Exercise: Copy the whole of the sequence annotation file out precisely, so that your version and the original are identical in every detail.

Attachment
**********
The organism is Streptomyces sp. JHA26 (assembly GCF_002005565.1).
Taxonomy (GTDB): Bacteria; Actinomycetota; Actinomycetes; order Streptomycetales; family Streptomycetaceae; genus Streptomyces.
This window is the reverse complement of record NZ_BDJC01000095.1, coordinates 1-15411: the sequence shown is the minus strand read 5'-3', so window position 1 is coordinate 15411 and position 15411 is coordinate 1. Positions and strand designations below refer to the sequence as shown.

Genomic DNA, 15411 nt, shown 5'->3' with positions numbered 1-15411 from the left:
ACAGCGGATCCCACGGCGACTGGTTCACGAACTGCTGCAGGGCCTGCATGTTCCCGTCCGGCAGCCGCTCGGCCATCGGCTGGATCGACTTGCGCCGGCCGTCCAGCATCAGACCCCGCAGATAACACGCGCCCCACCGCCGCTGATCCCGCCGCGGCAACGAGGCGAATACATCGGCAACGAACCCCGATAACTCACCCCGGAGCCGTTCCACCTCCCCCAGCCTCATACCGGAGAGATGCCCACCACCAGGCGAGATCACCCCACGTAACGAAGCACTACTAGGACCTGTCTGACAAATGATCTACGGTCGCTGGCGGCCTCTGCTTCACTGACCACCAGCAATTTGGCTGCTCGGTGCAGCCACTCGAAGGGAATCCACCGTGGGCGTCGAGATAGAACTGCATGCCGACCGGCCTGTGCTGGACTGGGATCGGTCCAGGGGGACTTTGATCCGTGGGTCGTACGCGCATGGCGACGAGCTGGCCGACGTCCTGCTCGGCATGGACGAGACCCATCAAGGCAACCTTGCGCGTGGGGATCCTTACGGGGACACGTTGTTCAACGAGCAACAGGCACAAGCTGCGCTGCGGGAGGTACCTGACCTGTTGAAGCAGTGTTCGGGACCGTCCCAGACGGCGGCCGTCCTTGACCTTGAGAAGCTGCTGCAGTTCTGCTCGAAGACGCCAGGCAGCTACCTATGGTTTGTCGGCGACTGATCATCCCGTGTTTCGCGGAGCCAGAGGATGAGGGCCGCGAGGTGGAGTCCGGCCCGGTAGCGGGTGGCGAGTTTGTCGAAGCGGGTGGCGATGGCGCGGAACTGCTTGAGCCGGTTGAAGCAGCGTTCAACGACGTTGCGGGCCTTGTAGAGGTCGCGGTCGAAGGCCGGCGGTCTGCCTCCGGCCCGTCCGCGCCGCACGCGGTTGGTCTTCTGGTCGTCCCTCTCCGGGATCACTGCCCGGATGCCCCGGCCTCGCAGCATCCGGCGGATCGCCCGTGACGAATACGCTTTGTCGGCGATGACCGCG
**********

The organism is Streptomyces sp. JHA26 (assembly GCF_002005565.1).
Taxonomy (GTDB): Bacteria; Actinomycetota; Actinomycetes; order Streptomycetales; family Streptomycetaceae; genus Streptomyces.
This window is the reverse complement of record NZ_BDJC01000095.1, coordinates 1-15411: the sequence shown is the minus strand read 5'-3', so window position 1 is coordinate 15411 and position 15411 is coordinate 1. Positions and strand designations below refer to the sequence as shown.

Genomic DNA, 15411 nt, shown 5'->3' with positions numbered 1-15411 from the left:
ACAGCGGATCCCACGGCGACTGGTTCACGAACTGCTGCAGGGCCTGCATGTTCCCGTCCGGCAGCCGCTCGGCCATCGGCTGGATCGACTTGCGCCGGCCGTCCAGCATCAGACCCCGCAGATAACACGCGCCCCACCGCCGCTGATCCCGCCGCGGCAACGAGGCGAATACATCGGCAACGAACCCCGATAACTCACCCCGGAGCCGTTCCACCTCCCCCAGCCTCATACCGGAGAGATGCCCACCACCAGGCGAGATCACCCCACGTAACGAAGCACTACTAGGACCTGTCTGACAAATGATCTACGGTCGCTGGCGGCCTCTGCTTCACTGACCACCAGCAATTTGGCTGCTCGGTGCAGCCACTCGAAGGGAATCCACCGTGGGCGTCGAGATAGAACTGCATGCCGACCGGCCTGTGCTGGACTGGGATCGGTCCAGGGGGACTTTGATCCGTGGGTCGTACGCGCATGGCGACGAGCTGGCCGACGTCCTGCTCGGCATGGACGAGACCCATCAAGGCAACCTTGCGCGTGGGGATCCTTACGGGGACACGTTGTTCAACGAGCAACAGGCACAAGCTGCGCTGCGGGAGGTACCTGACCTGTTGAAGCAGTGTTCGGGACCGTCCCAGACGGCGGCCGTCCTTGACCTTGAGAAGCTGCTGCAGTTCTGCTCGAAGACGCCAGGCAGCTACCTATGGTTTGTCGGCGACTGATCATCCCGTGTTTCGCGGAGCCAGAGGATGAGGGCCGCGAGGTGGAGTCCGGCCCGGTAGCGGGTGGCGAGTTTGTCGAAGCGGGTGGCGATGGCGCGGAACTGCTTGAGCCGGTTGAAGCAGCGTTCAACGACGTTGCGGGCCTTGTAGAGGTCGCGGTCGAAGGCCGGCGGTCTGCCTCCGGCCCGTCCGCGCCGCACGCGGTTGGTCTTCTGGTCGTCCCTCTCCGGGATCACTGCCCGGATGCCCCGGCCTCGCAGCATCCGGCGGATCGCCCGTGACGAATACGCTTTGTCGGCGATGACCGCG